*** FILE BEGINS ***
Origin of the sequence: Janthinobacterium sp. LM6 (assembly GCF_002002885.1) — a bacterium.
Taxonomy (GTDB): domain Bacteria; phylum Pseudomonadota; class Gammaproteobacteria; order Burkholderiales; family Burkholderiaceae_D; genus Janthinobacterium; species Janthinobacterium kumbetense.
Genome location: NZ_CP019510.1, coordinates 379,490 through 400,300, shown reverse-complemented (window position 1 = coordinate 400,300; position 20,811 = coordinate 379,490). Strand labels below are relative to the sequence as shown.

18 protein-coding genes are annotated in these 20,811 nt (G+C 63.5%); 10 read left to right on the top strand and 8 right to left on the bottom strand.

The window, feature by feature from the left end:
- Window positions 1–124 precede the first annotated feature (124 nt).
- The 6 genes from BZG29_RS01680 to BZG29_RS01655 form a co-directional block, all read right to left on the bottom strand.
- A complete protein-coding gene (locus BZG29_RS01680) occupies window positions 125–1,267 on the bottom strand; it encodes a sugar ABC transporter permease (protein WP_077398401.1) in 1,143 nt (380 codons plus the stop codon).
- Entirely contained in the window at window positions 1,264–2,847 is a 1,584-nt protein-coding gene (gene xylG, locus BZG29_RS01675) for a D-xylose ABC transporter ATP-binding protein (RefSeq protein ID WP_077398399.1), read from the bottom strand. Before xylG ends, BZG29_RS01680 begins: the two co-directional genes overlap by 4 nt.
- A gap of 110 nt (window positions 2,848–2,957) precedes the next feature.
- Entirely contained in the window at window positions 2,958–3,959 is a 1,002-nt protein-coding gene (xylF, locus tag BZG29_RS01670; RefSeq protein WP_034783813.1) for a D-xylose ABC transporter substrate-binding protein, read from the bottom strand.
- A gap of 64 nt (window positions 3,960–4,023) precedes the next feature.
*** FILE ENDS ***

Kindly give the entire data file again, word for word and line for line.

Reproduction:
Origin of the sequence: Janthinobacterium sp. LM6 (assembly GCF_002002885.1) — a bacterium.
Taxonomy (GTDB): domain Bacteria; phylum Pseudomonadota; class Gammaproteobacteria; order Burkholderiales; family Burkholderiaceae_D; genus Janthinobacterium; species Janthinobacterium kumbetense.
Genome location: NZ_CP019510.1, coordinates 379,490 through 400,300, shown reverse-complemented (window position 1 = coordinate 400,300; position 20,811 = coordinate 379,490). Strand labels below are relative to the sequence as shown.

18 protein-coding genes are annotated in these 20,811 nt (G+C 63.5%); 10 read left to right on the top strand and 8 right to left on the bottom strand.

The window, feature by feature from the left end:
- Window positions 1–124 precede the first annotated feature (124 nt).
- The 6 genes from BZG29_RS01680 to BZG29_RS01655 form a co-directional block, all read right to left on the bottom strand.
- A complete protein-coding gene (locus BZG29_RS01680) occupies window positions 125–1,267 on the bottom strand; it encodes a sugar ABC transporter permease (protein WP_077398401.1) in 1,143 nt (380 codons plus the stop codon).
- Entirely contained in the window at window positions 1,264–2,847 is a 1,584-nt protein-coding gene (gene xylG, locus BZG29_RS01675) for a D-xylose ABC transporter ATP-binding protein (RefSeq protein ID WP_077398399.1), read from the bottom strand. Before xylG ends, BZG29_RS01680 begins: the two co-directional genes overlap by 4 nt.
- A gap of 110 nt (window positions 2,848–2,957) precedes the next feature.
- Entirely contained in the window at window positions 2,958–3,959 is a 1,002-nt protein-coding gene (xylF, locus tag BZG29_RS01670; RefSeq protein WP_034783813.1) for a D-xylose ABC transporter substrate-binding protein, read from the bottom strand.
- A gap of 64 nt (window positions 3,960–4,023) precedes the next feature.